Here is a look at an initial lightshow this Halloween from Chris Usey using the new support for controlling addressable RGB LEDs from LightShow Pi:
The documentation is a bit light still on this new functionality, but feel free to come to the community page and talk to other early adopters if you’d like to try it out!
Added initial support for controlling individually controllable RGB LED lights (thanks to Tom Enos, Ken B, and Chris Usey)
Addition of the “microweb” UI for controlling your lightshow (thanks to Ken B)
Twitter support, tweeting current song playing (thanks to Brent Reinhard and Ken B)
Various bug-fixes and updates to support latest kernel versions (thanks to Ken B)
So, what happens when you turn your “little” home DIY holiday lightshow project into an open-source project? Amazing things … tons of new features (see below), amazing community involvement, and lots of fun!
I’m happy to announce the release of Version 1.2 of LightshowPi just in time for this year’s holiday season. It rolls up many changes made over the last year+ by several developers into the stable branch. If you’re already using LightshowPi and you’d like to try out some of the new features – the easiest way would be to do a fresh / clean install:
Download and Install
So, what’s made it into this new release you ask?
3 to 4 times speed improvement by utilizing GPU for fft and other optimizations (thanks to
Tom Enos, Colin Guyon, and Ken B) support for streaming audio from pandora, airplay, and other online sources (thanks to
Tom Enos and Ken B) support fm broadcast on the pi2 and pi3 (thanks to
Ken B) multiple refactors + addition of comments to the code + clean-up (thanks to
Tom Enos) add the ability to override configuration options on a per-song basis (thanks to
Tom Enos) support pagination for the SMS ‘list’ command (thanks to
Brandon Lyon) support for running lightshow pi on your linux box for debugging (thanks to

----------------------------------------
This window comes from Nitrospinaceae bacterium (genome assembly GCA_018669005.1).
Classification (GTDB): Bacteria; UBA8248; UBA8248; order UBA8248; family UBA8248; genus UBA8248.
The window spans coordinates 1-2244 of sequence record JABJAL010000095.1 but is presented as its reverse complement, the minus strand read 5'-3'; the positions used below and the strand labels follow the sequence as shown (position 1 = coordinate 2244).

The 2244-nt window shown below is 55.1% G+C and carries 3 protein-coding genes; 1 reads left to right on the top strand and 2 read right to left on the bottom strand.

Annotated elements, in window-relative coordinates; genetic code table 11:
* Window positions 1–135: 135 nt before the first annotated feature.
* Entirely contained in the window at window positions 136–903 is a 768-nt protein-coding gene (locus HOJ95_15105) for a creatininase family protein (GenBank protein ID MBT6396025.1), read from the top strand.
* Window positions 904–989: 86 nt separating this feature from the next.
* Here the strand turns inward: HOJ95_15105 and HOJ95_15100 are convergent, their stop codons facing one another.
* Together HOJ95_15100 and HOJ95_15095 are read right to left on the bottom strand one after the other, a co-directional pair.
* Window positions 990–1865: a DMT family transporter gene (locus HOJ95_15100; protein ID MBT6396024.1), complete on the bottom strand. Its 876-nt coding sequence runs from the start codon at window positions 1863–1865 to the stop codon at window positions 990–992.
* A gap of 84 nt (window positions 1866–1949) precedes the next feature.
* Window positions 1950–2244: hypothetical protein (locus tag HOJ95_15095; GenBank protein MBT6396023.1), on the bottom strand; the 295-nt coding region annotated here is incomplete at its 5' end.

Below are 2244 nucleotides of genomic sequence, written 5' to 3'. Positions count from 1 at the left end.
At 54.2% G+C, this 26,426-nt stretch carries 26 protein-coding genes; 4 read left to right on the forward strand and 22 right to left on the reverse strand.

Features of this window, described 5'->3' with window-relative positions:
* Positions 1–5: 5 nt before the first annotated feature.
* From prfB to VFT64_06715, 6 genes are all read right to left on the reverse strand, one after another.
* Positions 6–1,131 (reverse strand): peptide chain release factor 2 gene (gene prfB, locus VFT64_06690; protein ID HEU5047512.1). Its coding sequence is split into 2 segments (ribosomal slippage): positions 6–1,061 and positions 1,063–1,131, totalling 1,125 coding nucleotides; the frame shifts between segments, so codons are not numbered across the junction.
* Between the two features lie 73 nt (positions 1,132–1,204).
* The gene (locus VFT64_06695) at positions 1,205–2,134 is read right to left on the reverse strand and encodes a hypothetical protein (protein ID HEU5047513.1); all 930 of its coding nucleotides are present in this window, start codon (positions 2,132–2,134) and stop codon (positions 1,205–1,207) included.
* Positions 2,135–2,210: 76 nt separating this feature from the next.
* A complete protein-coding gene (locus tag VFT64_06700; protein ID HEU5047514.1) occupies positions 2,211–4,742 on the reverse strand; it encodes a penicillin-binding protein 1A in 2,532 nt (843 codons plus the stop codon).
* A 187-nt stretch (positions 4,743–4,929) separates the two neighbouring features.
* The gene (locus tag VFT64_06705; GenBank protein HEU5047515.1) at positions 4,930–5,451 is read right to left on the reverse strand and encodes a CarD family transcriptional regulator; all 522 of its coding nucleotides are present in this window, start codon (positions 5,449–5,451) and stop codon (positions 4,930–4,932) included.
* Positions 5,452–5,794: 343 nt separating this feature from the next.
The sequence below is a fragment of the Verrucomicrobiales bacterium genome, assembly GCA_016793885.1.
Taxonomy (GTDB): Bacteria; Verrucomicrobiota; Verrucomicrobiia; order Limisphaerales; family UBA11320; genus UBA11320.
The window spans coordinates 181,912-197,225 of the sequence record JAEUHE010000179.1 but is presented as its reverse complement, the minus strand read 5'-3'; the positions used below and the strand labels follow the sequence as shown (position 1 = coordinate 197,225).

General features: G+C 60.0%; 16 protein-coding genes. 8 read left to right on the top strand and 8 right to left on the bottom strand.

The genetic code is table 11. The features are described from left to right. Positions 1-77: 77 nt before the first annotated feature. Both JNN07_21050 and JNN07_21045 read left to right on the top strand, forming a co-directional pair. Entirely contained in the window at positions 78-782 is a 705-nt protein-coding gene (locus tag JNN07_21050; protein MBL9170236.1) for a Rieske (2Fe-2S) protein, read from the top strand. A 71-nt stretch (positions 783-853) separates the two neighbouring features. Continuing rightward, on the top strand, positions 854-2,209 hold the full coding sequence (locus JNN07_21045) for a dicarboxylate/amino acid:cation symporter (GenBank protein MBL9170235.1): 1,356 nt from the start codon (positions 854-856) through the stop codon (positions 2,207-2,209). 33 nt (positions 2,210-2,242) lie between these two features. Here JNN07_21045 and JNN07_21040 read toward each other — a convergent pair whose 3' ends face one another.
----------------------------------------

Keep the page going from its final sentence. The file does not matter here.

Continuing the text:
Micah Wedemeyer) addition of new configuration parameters to tweak many facets of the way lights blink / fade (thanks to
Ken B) addition of new configuration parameters to tweak standard deviation bounds used (thanks to
Paul Barnett) support a “terminal” mode for better debugging w/out hardware attached (thanks to
Anthony Tod) many other misc bug fixes (see
Issues list for more details)
For help taking advantage of any of these new features, as always – visit our online community:
Version 1.1 of LightShow Pi has been released. It contains the following changes that have been made over the past few months thanks to an AWESOME community!
As of this posting, all of the above changes are in the stable branch, which you can update using git with the following command from your install location:
git fetch && git checkout stable
There is also a Version 1.1 branch that will capture the current stable branch, while the stable branch will continue to be updated as new features are added and considered “stable”.
Thanks again for an awesome community! Looking forward to all the light shows this December!
P.S. I’ve pulled in the first version of
‘s awesome web ui – still testing things there, but you can take an early look if interested at the webui branch: Stephen Burning git fetch && git checkout webui